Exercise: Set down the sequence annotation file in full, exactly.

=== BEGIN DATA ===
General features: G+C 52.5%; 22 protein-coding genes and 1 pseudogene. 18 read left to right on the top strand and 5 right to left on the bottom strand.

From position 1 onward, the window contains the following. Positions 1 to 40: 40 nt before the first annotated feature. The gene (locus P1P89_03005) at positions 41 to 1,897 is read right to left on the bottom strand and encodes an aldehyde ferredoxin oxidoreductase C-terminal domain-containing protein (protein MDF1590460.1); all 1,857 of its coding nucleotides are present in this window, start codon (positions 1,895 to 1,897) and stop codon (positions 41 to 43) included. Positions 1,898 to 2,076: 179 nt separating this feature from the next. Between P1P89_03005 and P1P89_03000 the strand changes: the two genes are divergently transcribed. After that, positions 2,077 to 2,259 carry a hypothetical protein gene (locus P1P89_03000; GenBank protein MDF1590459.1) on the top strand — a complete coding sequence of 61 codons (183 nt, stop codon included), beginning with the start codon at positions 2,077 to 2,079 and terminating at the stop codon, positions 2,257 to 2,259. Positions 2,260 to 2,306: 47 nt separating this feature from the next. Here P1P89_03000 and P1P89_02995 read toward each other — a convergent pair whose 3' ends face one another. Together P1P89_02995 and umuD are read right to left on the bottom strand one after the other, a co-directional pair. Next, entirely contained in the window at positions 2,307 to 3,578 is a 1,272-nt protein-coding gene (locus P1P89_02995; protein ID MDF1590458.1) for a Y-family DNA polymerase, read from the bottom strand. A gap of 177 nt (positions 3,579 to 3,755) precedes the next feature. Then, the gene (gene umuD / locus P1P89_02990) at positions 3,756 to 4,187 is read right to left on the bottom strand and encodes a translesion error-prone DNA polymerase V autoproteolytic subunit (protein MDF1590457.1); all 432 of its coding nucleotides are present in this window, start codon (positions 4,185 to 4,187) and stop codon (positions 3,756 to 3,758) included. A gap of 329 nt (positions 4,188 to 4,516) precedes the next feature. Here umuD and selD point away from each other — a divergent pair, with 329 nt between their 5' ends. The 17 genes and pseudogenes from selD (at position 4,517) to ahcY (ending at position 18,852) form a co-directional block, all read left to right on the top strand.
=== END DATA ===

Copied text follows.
General features: G+C 52.5%; 22 protein-coding genes and 1 pseudogene. 18 read left to right on the top strand and 5 right to left on the bottom strand.

From position 1 onward, the window contains the following. Positions 1 to 40: 40 nt before the first annotated feature. The gene (locus P1P89_03005) at positions 41 to 1,897 is read right to left on the bottom strand and encodes an aldehyde ferredoxin oxidoreductase C-terminal domain-containing protein (protein MDF1590460.1); all 1,857 of its coding nucleotides are present in this window, start codon (positions 1,895 to 1,897) and stop codon (positions 41 to 43) included. Positions 1,898 to 2,076: 179 nt separating this feature from the next. Between P1P89_03005 and P1P89_03000 the strand changes: the two genes are divergently transcribed. After that, positions 2,077 to 2,259 carry a hypothetical protein gene (locus P1P89_03000; GenBank protein MDF1590459.1) on the top strand — a complete coding sequence of 61 codons (183 nt, stop codon included), beginning with the start codon at positions 2,077 to 2,079 and terminating at the stop codon, positions 2,257 to 2,259. Positions 2,260 to 2,306: 47 nt separating this feature from the next. Here P1P89_03000 and P1P89_02995 read toward each other — a convergent pair whose 3' ends face one another. Together P1P89_02995 and umuD are read right to left on the bottom strand one after the other, a co-directional pair. Next, entirely contained in the window at positions 2,307 to 3,578 is a 1,272-nt protein-coding gene (locus P1P89_02995; protein ID MDF1590458.1) for a Y-family DNA polymerase, read from the bottom strand. A gap of 177 nt (positions 3,579 to 3,755) precedes the next feature. Then, the gene (gene umuD / locus P1P89_02990) at positions 3,756 to 4,187 is read right to left on the bottom strand and encodes a translesion error-prone DNA polymerase V autoproteolytic subunit (protein MDF1590457.1); all 432 of its coding nucleotides are present in this window, start codon (positions 4,185 to 4,187) and stop codon (positions 3,756 to 3,758) included. A gap of 329 nt (positions 4,188 to 4,516) precedes the next feature. Here umuD and selD point away from each other — a divergent pair, with 329 nt between their 5' ends. The 17 genes and pseudogenes from selD (at position 4,517) to ahcY (ending at position 18,852) form a co-directional block, all read left to right on the top strand.